Hi Susan. Early last week after our super rains around the metro I came on some nice yellow Ramaria. I did the taste and spit and they were fine, albeit very mild. I had no problem eating small amounts, well cooked. Ramaria botrytis, the pink coral, remains the absolute best of the genus I’ve tasted, keep an eye out for them, I had a friend who picked a boatload up by you last week, growing with oak and pine.
We harvested and cooked our local Ramaria into a rice and leafy-greens dish. They made the whole dish taste like a hotdog (it was unexpectedly pleasant) and they had a fabulous texture. Though we experienced no pain or digestive distress, we found ourselves vying for a turn on the toilet early the next morning and through the day. It created a bit of a system flush. Could have been the ingredient combo in the dish or perhaps we put a little too much Ramaria in. Both are very possible! We haven’t had that reaction in the past. Won’t be afraid to eat more, but we’ll be moderating their use bit more closely ;). It was certainly more Ramaria than we’ve eaten at one time before. It’s a good reminder when you’re pampered on morels that treat your body wonderfully!
Here's a nice video of a Mexican preparation of coral mushrooms. The local name seems to be "birds legs" but I don't know the exact species. Certainly meatier than the ones we get in western PA.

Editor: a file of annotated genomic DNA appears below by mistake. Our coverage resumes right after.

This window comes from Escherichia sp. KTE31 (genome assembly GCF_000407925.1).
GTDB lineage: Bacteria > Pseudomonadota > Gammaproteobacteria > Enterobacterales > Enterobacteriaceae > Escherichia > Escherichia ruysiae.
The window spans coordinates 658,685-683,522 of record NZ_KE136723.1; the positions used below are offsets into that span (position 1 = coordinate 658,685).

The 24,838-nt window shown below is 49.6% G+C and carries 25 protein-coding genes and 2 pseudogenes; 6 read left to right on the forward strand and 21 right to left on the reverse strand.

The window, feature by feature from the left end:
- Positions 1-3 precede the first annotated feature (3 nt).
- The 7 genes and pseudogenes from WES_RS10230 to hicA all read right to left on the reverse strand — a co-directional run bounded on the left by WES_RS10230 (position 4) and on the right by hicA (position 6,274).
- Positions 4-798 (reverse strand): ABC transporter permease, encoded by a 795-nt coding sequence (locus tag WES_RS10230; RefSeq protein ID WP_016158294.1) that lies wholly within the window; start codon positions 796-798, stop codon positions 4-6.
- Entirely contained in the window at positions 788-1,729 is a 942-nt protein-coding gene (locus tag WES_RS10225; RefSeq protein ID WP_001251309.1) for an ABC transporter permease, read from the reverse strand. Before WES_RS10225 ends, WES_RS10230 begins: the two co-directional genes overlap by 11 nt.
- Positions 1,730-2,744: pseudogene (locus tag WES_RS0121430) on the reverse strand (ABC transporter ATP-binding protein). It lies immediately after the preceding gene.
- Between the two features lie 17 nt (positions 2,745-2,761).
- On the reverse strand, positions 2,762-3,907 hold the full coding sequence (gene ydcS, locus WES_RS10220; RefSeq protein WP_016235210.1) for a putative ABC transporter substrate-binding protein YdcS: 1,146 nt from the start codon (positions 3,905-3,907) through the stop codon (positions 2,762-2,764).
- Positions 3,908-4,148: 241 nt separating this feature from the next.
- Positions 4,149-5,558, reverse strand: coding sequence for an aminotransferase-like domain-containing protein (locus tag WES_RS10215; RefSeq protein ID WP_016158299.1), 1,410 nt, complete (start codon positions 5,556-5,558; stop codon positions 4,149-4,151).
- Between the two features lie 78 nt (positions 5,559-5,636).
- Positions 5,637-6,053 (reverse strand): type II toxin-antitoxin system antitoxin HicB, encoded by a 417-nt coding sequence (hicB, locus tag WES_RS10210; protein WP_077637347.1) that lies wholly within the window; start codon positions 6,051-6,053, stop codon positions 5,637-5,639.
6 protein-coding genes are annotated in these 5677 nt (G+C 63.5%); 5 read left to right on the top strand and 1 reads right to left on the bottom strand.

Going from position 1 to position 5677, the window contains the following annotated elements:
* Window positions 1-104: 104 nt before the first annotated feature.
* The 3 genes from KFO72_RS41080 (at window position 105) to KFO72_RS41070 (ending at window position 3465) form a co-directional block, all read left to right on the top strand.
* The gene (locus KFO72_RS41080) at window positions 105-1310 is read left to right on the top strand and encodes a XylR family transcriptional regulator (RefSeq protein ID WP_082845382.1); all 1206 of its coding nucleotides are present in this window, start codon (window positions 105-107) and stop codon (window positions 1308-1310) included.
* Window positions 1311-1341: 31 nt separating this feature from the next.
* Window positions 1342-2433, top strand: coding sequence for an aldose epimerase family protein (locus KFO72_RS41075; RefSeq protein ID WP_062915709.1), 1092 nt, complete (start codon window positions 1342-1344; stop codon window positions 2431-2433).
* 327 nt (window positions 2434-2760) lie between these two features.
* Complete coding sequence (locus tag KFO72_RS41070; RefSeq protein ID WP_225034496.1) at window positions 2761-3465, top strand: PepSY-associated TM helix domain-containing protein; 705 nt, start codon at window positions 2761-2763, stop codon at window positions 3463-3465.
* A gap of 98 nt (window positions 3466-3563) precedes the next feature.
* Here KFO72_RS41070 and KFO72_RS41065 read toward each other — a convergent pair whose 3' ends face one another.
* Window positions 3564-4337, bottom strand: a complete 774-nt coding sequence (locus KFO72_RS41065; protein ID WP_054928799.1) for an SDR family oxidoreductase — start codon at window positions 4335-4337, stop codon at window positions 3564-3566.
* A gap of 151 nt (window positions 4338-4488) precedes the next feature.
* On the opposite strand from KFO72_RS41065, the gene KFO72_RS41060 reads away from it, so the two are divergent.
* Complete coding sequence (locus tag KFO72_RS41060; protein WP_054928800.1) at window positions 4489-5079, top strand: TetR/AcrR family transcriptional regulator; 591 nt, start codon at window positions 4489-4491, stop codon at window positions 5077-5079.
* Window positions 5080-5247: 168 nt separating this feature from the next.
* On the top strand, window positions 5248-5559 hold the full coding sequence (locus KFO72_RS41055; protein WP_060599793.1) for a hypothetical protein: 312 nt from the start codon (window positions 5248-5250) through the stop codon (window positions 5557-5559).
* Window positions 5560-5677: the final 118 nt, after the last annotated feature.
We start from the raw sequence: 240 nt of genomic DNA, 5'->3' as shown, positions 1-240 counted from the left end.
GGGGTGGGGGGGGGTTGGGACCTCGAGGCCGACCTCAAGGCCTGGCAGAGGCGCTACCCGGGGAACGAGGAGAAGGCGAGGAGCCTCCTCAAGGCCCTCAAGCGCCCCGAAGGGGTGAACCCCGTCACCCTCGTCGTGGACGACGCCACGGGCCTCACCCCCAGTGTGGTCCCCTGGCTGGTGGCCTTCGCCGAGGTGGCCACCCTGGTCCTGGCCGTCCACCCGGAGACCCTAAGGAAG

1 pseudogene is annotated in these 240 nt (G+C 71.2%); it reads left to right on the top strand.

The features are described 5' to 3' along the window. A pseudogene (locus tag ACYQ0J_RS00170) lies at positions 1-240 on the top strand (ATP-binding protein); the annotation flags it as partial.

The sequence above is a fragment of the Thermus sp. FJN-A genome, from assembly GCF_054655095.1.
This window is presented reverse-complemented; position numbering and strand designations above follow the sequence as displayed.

Coprinus spp. don't contain Coprine, only some Coprinopsis species do.
Thanks for the clarification. A bit of a moot point since we're talking about Ramaria in the post here, but yes, for specificity I should have just used atramentaria for a specific example, or some terminology like coprinoid, etc.
Inspiring and exciting,
the link wasn't working with the %28
Thanks, looks like they replaced it, I updated the link.
Thanks, I’m on it
Great article : ) I've been eating Ramaria largentii for a number of years here in the Southern Rockies, having learned about it from an attendee of one of my forays. Prior to that, I simply appreciated its beauty. While I don't eat massive quantities of it, I've not had any problems having wine with it.
Thanks Marija, that's very helpful to know. There isn't a lot of information about eating them online.
yellow corals and occasional pink corals are very common and large numbers can be gathered in spring in panhandle Idaho. between morel bloom and spring kings. often in same locations... our local myco club: spring corals only. the falls are not studied enough even though the founder/mentor of the local club was the world authority on coral mushrooms. we skip the fall corals...
taste tests have place spring yellow Ramaria corals above morels and spring boletes on occasion...
I really like my local, pink corals. I've eaten a few yellow ones here and they were fine.